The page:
The Montero Sport was runner-up in the Top 5 Midsize SUVs ranking while the Mirage G4 and Mirage hatchback achieved no. 2 and no. 3, respectively, in the Top 5 Mini Subcompacts list.

The Xpander lost out to the Toyota Rush for first place in the Top 5 Compact MPVs list, but it outsold the Honda Mobilio by a substantial 4,901 units.

HYUNDAI’S NO. 3 POSITION IMPERILED BY NISSAN

As of YTD September 2018, HARI’s third place in the Top 10 Performers ranking was less than 1,000 units more than Nissan PH. Inc.’s (NPI).

HARI sold 25,440 vehicles during the period while NPI sold 24,507, an astonishing 41.1 variance over the year-ago period of 17,365.

HARI’s YTD edge over NPI thereby plummeted from 10,086 units sold in 2017 to only 933 now.

Hyundai, like Honda Cars PH, Inc. and Suzuki PH, Inc. is disadvantaged by the lack of a pickup truck in its lineup.

HARI’s passenger cars, led by the Accent, continue to be the Korean brand’s main volume driver with at least two-thirds of its total vehicle sales.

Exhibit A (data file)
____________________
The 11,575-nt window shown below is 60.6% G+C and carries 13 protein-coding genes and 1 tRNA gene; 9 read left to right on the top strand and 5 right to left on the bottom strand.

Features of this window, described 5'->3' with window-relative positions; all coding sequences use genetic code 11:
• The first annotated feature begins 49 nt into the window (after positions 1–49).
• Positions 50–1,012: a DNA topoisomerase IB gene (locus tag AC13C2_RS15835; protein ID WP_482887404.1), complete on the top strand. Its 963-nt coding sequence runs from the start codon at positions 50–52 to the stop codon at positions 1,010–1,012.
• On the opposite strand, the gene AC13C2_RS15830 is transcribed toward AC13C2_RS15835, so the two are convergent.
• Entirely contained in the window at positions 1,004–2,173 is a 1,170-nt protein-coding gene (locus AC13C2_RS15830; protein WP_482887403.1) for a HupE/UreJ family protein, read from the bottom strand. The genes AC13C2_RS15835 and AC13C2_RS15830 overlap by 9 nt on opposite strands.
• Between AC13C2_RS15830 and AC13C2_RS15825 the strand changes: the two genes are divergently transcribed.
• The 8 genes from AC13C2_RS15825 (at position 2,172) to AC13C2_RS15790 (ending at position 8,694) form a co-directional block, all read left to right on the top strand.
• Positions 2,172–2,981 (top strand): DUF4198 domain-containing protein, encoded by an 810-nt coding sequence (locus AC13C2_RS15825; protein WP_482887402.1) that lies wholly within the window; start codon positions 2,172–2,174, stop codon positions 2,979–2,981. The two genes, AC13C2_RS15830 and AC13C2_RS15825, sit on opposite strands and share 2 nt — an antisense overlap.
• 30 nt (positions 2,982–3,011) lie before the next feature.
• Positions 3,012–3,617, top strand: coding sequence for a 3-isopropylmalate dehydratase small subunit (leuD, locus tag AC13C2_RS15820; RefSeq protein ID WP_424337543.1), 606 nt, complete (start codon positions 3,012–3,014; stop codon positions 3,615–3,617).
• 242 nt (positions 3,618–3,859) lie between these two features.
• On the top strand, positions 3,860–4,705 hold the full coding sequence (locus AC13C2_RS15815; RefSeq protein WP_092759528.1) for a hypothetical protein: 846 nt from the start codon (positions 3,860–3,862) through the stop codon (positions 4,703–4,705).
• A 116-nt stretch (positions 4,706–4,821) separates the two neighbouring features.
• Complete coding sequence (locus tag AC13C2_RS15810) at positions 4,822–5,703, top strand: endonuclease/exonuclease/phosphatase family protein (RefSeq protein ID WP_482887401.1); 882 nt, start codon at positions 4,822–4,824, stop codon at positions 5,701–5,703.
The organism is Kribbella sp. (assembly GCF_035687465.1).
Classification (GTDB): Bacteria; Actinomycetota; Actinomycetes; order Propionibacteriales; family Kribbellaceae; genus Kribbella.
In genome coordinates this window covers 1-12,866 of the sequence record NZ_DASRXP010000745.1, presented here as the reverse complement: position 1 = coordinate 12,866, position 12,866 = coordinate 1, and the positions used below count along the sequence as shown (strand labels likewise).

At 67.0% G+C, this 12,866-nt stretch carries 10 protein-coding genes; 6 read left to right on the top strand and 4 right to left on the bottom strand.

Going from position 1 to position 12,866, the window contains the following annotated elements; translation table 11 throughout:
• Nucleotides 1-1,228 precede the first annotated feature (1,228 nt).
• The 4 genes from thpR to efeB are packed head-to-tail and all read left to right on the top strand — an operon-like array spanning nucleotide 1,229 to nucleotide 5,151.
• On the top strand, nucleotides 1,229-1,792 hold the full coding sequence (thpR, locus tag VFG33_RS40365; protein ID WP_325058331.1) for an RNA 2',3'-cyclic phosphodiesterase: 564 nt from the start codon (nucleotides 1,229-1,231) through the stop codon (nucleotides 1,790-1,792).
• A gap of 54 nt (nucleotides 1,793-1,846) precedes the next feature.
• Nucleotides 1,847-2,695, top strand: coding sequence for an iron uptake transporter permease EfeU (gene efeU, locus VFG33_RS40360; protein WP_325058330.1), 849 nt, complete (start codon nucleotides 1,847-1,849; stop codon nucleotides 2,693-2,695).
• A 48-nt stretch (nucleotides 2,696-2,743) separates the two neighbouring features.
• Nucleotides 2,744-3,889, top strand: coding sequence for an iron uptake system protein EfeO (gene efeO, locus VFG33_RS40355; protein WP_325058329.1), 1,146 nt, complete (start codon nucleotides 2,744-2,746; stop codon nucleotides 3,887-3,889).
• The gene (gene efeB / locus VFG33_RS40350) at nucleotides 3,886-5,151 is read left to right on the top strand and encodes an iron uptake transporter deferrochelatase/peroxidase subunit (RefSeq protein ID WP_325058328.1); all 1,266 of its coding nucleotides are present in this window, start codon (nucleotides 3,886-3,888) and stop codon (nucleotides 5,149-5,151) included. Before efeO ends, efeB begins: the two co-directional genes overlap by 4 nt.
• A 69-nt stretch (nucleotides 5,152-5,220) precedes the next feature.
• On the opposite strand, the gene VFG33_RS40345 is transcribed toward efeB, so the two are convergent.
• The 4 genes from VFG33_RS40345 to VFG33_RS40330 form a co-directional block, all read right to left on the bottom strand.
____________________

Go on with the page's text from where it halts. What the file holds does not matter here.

In addition, the new Kona in the subcompact SUV segment contributed to HARI’s sales.

On the other hand, NPI did not include the newly launched Terra midsize SUV in its CY 2018 Sales report. The Terra’s sales should appear in the fourth quarter NPI report. Will sales of the Terra by year-end push NPI to overtake HARI?

SUMMING UP

As the nation is deluged with holiday songs and promos during the remaining 61 days to Christmas, industry players hope that aggressive marketing campaigns and new product launches will persuade consumers to include a new motor vehicle in their shopping list.

However, a lot will depend on whether the inflation and interest rates will continue to climb, the depreciation of the peso to the dollar, and the continuing effects of the TRAIN law.

Starting today, CAMPI members will push their purposefully discounted products and easy auto loans at the 7th PIMS — but they only have five days to find the light at the end of the tunnel.